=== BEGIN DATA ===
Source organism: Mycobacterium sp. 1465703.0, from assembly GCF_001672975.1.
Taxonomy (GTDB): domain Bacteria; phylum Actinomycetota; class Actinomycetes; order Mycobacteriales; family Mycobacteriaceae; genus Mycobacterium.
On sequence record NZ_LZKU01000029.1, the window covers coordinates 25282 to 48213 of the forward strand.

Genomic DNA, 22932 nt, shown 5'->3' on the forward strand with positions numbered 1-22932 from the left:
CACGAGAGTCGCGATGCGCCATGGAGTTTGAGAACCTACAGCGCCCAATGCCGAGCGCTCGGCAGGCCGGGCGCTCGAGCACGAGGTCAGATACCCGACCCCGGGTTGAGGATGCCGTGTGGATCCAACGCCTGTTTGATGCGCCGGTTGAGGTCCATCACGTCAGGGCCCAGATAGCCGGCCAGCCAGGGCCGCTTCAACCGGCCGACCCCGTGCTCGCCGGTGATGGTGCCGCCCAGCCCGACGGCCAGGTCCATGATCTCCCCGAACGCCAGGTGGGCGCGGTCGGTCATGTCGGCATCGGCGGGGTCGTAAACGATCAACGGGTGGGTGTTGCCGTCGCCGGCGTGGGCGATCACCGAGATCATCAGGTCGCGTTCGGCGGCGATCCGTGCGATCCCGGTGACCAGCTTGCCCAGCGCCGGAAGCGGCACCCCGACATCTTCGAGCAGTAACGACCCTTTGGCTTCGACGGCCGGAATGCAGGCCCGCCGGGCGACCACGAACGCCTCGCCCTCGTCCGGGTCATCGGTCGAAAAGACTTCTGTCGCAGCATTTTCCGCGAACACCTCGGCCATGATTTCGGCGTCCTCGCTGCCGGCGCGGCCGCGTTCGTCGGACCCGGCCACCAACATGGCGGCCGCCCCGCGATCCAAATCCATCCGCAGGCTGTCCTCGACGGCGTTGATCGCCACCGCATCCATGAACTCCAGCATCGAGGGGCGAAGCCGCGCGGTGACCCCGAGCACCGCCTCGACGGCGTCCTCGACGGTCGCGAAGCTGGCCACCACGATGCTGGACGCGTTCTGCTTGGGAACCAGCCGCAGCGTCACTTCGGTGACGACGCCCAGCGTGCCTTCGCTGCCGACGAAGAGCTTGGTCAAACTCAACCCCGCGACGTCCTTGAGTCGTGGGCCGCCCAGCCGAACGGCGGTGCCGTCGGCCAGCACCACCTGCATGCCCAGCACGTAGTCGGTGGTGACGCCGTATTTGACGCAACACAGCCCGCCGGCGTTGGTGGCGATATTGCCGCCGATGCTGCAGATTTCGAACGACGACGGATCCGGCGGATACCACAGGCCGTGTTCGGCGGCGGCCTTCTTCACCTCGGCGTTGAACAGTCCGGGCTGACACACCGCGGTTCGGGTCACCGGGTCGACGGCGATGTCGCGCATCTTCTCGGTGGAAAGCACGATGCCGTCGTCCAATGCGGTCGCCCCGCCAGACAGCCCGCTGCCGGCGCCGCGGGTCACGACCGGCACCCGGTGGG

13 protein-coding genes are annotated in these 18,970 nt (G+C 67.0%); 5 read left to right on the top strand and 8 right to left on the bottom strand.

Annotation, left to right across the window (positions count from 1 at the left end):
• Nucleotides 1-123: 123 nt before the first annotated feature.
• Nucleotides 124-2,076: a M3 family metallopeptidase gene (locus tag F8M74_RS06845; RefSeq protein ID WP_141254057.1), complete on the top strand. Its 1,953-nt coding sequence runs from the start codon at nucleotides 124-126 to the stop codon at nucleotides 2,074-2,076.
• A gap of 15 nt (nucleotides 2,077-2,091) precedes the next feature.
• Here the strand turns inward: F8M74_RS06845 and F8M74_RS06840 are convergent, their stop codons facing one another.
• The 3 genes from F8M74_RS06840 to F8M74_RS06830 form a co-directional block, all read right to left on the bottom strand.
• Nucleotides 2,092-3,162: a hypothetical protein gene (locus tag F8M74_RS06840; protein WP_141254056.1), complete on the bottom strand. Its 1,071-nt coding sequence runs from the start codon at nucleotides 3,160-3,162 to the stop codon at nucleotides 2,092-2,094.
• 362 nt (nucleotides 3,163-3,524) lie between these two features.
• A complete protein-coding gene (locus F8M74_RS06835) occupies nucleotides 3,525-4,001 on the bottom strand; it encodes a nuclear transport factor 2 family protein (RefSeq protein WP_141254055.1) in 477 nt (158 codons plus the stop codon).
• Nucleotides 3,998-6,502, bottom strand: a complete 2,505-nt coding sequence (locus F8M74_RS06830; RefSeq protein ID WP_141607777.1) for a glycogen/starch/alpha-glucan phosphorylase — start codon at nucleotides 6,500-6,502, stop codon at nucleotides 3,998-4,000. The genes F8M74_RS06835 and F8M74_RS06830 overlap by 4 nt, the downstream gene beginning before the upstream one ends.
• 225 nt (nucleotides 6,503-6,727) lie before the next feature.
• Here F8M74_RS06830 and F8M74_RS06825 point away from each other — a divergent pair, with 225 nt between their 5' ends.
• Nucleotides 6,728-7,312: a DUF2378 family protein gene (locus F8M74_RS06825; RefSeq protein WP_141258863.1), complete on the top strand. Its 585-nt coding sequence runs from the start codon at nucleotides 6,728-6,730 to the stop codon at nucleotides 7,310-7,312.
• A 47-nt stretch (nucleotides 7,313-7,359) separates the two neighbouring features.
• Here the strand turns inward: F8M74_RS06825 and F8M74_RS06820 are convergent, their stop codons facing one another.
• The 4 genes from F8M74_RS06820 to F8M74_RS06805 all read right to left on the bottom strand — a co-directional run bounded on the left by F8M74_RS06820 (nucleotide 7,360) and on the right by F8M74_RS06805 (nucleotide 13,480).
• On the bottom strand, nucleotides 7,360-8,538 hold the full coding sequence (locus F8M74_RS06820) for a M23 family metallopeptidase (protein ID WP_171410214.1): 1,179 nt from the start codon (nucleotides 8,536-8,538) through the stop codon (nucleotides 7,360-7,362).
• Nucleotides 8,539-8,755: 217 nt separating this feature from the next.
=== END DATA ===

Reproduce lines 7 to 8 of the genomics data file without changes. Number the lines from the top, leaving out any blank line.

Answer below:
Annotation, left to right across the window (positions count from 1 at the left end):
• Nucleotides 1-123: 123 nt before the first annotated feature.